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First look at Yeti’s new enduro race bike
Prototype wheels and saddles, cunning fixes and an arachnid
A custom stars-and-stripes machine for the triple national champion
From cocaine-fueled gangster themes to tiny details on the hubs
Geraint Thomas (Sky) retains the ochre jersey.
Sky's ability to hold onto ochre tested in Stirling
The Welshman, who took command of the ochre leader's jersey on Wednesday, was third across the line in the first sprint of the day on Thursday's third stage, which eventuated in a five second buffer over the day's victor, Tom Jelte Slagter (Blanco) in the overall.
"This race is always the same, it always comes down to a few seconds and bonuses always come into it," Thomas said post-stage.
The intermediate sprint bonus also ensured Thomas retained the lead in the sprint classification.
The 26-year-old was certain that Sky would have the gauntlet thrown at them from their rivals, and it took the steadying influence of Bernhard Eisel at the front of the bunch to ensure that the breakaway of Will Clarke (Argos Shimano) and Simon Clarke (Orica GreenEdge) was never allowed more than three-and-a half minutes before the race came back together for a bunch sprint after the Stirling circuit.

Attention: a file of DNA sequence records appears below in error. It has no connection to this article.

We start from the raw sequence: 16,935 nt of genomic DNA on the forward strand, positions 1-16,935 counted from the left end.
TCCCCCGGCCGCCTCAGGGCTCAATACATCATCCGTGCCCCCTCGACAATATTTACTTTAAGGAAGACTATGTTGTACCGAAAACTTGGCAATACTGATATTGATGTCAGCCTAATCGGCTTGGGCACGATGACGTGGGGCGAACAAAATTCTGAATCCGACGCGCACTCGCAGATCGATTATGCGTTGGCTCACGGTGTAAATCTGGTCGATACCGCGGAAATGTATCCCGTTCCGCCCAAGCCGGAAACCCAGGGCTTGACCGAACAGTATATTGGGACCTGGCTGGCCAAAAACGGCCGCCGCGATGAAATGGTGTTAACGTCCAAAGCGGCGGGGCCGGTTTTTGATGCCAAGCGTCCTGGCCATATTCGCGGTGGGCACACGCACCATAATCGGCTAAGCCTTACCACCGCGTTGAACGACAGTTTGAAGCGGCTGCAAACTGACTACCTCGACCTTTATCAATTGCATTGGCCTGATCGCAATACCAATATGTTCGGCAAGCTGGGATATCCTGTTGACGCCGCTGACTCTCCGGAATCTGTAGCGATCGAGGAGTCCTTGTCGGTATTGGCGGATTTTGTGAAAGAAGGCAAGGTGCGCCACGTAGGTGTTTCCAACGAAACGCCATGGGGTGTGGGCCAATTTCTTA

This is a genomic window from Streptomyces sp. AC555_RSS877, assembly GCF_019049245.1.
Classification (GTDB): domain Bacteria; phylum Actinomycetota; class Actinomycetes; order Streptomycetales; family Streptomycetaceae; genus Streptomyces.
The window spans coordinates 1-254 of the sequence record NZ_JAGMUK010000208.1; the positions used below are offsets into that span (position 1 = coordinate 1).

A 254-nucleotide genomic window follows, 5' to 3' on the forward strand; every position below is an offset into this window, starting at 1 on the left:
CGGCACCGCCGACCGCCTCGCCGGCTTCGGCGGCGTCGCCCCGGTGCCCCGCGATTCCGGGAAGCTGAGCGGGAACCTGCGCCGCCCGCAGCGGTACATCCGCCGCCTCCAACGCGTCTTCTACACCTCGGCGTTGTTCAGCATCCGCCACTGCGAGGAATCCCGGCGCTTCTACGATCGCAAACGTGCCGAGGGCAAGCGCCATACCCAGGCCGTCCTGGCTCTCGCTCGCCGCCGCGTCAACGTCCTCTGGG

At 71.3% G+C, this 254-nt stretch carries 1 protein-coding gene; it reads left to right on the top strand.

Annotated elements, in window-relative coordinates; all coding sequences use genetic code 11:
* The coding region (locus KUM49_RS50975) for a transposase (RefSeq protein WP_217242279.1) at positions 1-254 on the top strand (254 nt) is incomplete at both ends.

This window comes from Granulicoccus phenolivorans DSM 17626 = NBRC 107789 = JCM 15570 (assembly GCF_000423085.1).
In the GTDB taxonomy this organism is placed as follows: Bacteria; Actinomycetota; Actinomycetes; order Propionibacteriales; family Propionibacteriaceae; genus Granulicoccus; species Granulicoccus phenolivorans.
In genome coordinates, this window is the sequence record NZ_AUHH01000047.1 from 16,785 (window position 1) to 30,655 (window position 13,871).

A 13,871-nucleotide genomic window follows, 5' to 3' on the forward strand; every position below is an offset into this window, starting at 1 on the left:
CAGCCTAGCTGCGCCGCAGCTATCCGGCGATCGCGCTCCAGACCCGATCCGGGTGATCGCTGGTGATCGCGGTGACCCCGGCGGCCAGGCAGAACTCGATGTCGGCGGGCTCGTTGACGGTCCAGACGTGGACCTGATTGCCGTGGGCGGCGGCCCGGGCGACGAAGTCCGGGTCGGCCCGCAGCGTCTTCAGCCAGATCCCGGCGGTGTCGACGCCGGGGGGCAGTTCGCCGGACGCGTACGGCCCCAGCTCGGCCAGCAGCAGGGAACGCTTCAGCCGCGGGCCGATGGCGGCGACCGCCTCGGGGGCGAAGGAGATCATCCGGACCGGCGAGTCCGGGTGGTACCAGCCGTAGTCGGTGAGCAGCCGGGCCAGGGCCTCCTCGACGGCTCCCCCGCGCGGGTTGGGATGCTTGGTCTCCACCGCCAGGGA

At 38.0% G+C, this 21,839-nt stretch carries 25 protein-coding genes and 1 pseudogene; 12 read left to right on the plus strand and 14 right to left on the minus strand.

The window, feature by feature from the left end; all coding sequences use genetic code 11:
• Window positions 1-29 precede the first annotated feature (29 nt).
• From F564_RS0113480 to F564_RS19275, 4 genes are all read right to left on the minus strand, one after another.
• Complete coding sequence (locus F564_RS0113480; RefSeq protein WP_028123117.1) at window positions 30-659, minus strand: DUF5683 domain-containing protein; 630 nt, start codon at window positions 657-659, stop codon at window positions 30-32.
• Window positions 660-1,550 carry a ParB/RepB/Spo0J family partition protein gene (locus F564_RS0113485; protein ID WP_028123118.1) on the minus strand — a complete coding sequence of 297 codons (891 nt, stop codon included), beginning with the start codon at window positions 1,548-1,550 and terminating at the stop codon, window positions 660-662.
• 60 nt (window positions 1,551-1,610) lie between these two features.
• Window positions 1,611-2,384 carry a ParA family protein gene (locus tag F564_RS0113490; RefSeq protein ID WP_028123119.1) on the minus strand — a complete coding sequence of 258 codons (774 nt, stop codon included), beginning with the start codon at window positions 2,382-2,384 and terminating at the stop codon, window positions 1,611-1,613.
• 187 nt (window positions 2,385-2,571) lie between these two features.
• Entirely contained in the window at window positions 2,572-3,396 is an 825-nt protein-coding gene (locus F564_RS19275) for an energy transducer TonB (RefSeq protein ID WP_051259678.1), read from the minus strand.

"We were always in control, but we were definitely tested and a lot of guys were attacking us," explained Thomas.
"It just shows it's an important race to everyone and everyone wants to do well. But the boys were tremendous, really, and I can't thank them enough.
"It was down to me at the end to try and get a podium and a couple of bonus seconds. I didn't quite do that, but we still have the jersey and that's the main thing."
There was one nervous moment for the team when last year's third overall, Tiago Machado (RadioShack Leopard), attacked towards the end of the final lap but it was another of Thomas' teammates who was able to rise to the challenge.
"Hayman was super-strong and I trusted him to bring it back - it was perfect," he said.
With Friday’s stage to Tanunda set to be one for the sprinters, the GC is not likely to be affected unduly, meaning that regardless of the placement of Corkscrew Hill early in the week, the race will be decided on Saturday at Willunga, ahead of the traditional final criterium in Adelaide.